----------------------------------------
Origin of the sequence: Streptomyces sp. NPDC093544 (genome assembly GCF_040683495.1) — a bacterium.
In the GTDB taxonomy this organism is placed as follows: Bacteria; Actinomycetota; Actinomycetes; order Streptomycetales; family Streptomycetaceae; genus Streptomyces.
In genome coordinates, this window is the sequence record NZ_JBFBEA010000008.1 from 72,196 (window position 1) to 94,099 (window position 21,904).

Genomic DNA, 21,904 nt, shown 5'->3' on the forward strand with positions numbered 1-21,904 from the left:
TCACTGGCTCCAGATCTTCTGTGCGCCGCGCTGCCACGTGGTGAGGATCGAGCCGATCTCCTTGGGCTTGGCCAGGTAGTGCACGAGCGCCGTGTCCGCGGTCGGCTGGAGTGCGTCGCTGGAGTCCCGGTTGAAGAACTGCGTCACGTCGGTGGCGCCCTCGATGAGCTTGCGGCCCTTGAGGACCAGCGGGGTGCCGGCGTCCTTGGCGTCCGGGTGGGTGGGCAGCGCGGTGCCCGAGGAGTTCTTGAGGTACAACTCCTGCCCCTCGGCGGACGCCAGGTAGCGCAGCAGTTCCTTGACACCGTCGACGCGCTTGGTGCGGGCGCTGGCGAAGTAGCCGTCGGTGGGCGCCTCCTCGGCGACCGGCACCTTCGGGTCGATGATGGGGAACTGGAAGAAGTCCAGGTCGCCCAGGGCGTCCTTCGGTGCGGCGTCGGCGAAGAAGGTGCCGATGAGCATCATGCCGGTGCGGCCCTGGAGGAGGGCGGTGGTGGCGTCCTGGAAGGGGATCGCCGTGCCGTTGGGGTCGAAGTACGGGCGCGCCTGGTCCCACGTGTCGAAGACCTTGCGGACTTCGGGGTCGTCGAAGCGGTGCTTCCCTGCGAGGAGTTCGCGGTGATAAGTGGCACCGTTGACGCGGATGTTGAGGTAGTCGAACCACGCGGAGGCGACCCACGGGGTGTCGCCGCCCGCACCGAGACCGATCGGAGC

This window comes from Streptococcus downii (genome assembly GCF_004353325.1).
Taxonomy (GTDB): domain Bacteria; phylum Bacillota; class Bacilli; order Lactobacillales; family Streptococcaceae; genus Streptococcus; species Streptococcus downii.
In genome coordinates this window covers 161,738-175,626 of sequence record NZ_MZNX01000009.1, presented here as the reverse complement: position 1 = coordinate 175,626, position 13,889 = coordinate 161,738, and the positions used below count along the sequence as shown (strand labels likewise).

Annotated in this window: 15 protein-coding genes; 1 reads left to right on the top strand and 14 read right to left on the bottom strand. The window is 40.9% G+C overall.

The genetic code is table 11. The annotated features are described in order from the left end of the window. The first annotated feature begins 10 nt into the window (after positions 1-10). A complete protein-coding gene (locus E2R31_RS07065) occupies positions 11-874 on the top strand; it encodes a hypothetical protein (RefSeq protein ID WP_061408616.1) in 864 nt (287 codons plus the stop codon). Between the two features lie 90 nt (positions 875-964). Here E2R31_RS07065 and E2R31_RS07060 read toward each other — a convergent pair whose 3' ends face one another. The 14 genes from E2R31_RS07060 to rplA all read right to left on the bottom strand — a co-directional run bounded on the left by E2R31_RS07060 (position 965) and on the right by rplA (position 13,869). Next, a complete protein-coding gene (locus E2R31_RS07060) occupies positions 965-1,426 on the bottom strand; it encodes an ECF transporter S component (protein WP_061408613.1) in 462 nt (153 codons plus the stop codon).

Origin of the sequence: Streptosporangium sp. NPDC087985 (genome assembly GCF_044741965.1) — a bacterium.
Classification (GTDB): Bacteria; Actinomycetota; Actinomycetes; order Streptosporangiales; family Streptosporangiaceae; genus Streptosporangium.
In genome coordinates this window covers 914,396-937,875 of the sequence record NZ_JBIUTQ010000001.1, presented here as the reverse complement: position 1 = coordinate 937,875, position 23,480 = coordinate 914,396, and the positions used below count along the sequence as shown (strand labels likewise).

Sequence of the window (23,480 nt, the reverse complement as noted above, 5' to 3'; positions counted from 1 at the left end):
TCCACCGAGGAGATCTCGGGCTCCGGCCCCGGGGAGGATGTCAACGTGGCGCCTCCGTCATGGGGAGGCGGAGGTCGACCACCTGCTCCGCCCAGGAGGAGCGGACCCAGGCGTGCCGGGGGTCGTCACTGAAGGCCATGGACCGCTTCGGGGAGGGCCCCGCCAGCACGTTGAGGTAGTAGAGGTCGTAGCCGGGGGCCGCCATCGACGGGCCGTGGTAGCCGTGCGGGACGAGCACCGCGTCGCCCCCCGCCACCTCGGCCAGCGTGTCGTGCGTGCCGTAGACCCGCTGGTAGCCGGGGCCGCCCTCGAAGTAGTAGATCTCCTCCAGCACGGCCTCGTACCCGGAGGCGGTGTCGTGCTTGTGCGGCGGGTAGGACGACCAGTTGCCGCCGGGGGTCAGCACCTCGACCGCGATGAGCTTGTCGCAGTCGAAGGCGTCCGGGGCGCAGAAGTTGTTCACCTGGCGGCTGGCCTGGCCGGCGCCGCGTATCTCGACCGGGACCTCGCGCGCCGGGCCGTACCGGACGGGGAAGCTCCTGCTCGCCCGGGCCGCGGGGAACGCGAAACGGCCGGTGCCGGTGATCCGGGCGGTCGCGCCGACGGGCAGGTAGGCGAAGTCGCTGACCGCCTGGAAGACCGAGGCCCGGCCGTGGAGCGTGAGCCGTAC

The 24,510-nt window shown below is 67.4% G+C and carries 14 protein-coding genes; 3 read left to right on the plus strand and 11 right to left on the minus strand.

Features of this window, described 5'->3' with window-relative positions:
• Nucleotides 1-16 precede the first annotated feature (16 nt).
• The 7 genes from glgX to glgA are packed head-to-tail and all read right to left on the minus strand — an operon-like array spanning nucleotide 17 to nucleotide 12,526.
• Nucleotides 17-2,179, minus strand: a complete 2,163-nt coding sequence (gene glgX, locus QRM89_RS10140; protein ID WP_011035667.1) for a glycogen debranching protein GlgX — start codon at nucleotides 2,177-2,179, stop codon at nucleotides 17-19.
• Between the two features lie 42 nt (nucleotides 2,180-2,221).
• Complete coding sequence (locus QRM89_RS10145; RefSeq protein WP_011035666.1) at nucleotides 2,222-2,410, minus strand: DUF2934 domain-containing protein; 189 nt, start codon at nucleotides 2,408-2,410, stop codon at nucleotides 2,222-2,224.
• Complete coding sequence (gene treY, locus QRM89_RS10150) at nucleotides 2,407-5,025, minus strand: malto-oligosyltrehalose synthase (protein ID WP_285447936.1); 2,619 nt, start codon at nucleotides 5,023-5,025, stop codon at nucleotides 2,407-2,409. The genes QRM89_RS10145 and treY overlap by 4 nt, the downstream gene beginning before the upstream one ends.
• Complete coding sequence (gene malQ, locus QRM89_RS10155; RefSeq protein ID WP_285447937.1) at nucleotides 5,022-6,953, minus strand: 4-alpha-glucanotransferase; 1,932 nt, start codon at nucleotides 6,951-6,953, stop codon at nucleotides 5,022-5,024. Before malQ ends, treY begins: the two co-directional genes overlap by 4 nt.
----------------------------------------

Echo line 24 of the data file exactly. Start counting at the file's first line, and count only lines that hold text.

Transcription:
• Complete coding sequence (gene malQ, locus QRM89_RS10155; RefSeq protein ID WP_285447937.1) at nucleotides 5,022-6,953, minus strand: 4-alpha-glucanotransferase; 1,932 nt, start codon at nucleotides 6,951-6,953, stop codon at nucleotides 5,022-5,024. Before malQ ends, treY begins: the two co-directional genes overlap by 4 nt.